GETTING BACK TO ME
I was missing a lot of work. I was having some stomach issuesâ¦diarrhea two to three times a week. In addition, my fatigue level was at an all time high for which I blamed to lack of sleep. The pain I was experiencing from my monthly periods was steadily becoming unbearable which of course, I blamed on my age. I assumed that menstruation became worse as we age. Then, my stomach began to bloat. I had just begun an exercise and better eating regime so could not understand the sudden weight gain. I began to experience difficulty breathing and wondered how I could be so out of shape. I couldn’t walk from my car to the front door of my office building without breathing heavy, had to rest while climbing one flight of stairs, and needed to sit nearly every time I stood up. Even morning showers were becoming strenuous. I was having problems standing beneath the hot water without becoming faint. On top of all that, I developed a urinary tract infection. Aha! This is why I haven’t been feeling well! I missed so much work in such a short time that it was time to see a doctor.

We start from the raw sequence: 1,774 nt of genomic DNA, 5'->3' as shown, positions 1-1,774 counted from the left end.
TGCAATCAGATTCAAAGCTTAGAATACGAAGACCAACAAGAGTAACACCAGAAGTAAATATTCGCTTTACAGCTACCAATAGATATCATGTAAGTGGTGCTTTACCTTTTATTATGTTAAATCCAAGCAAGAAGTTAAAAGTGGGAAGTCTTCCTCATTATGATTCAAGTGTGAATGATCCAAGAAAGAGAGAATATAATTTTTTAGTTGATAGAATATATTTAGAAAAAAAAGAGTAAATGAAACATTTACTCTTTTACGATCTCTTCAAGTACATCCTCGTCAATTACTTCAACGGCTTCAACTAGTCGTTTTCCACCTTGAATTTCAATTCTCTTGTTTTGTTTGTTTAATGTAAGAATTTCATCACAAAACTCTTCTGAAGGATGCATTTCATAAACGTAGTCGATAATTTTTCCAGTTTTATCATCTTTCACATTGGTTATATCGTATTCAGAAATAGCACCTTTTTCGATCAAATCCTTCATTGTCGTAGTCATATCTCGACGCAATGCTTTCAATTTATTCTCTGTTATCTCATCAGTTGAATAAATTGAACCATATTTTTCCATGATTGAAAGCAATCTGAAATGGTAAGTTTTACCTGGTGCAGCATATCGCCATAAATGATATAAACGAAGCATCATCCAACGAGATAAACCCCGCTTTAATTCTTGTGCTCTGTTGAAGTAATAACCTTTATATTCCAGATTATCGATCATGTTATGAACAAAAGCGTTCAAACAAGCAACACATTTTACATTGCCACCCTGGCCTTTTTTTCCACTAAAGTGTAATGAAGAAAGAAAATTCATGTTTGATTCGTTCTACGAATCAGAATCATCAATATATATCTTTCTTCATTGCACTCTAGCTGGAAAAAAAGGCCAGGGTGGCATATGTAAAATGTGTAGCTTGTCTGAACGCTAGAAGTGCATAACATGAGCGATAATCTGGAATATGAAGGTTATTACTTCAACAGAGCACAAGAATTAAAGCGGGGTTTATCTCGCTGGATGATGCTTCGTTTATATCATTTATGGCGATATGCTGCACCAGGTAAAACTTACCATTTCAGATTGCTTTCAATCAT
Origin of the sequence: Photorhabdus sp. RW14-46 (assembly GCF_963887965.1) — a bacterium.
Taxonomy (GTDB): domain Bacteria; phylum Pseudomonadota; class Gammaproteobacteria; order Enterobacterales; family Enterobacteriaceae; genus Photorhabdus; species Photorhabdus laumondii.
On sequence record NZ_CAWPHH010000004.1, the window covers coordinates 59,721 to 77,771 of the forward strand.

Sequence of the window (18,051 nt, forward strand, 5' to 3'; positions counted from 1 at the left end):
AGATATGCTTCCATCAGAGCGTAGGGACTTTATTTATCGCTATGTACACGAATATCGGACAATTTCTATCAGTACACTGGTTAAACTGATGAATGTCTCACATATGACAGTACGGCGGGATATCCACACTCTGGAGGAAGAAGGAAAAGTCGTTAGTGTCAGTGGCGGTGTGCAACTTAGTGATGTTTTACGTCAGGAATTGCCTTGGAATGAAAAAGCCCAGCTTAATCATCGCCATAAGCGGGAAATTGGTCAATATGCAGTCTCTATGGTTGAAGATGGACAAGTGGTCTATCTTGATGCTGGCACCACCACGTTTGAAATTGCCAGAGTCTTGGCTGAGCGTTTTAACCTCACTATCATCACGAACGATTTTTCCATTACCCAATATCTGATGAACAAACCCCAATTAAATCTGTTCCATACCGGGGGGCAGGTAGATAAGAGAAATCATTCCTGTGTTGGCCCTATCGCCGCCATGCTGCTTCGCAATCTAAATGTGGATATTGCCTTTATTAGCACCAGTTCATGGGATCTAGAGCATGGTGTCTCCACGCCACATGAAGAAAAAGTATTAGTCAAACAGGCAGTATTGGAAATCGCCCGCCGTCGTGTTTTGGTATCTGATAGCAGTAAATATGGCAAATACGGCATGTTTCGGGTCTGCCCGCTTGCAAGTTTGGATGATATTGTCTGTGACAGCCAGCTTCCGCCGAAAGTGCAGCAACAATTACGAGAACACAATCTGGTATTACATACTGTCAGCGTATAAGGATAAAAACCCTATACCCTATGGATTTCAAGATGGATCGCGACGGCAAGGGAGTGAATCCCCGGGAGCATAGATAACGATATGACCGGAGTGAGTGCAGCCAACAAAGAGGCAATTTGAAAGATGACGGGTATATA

Prior to all of this, I would often search the ovarian cancer websites just to make sure I didn’t have the symptoms. My mother passed from Ovarian Cancer 9 years before, so I wanted to be informed. I thought I was safe. I wasnât meeting the profile and the symptoms were not mine, is how I used to view myself. Even as a child, I had stomach issues..ânervous stomachâ, I was convinced. The fatigue was a sign of age, although I was only 46; and menstruation worsens as we age. I had all the answers. I overlooked the symptoms and convinced myself that I was fine.
There I sat, nervously as the doctor asked me a barrage of questions. My partner mentioned my motherâs cancer to which the doctor immediately replied, âThatâs an old womanâs disease, youâre too youngâ. Whewâ¦she felt the same as I did and she was a doctor! After a quick blood draw, she concluded that I needed a blood transfusion, a pelvic sonogram and instructed me not to participate in anything too strenuous until then. In addition, my hemoglobin count was so low; I was susceptible to a heart attack. Panic turned into fear which turned into tearsâ¦lots of tears. Heart attack? Blood transfusion? I was only 46. Shocked and speechless, I went home.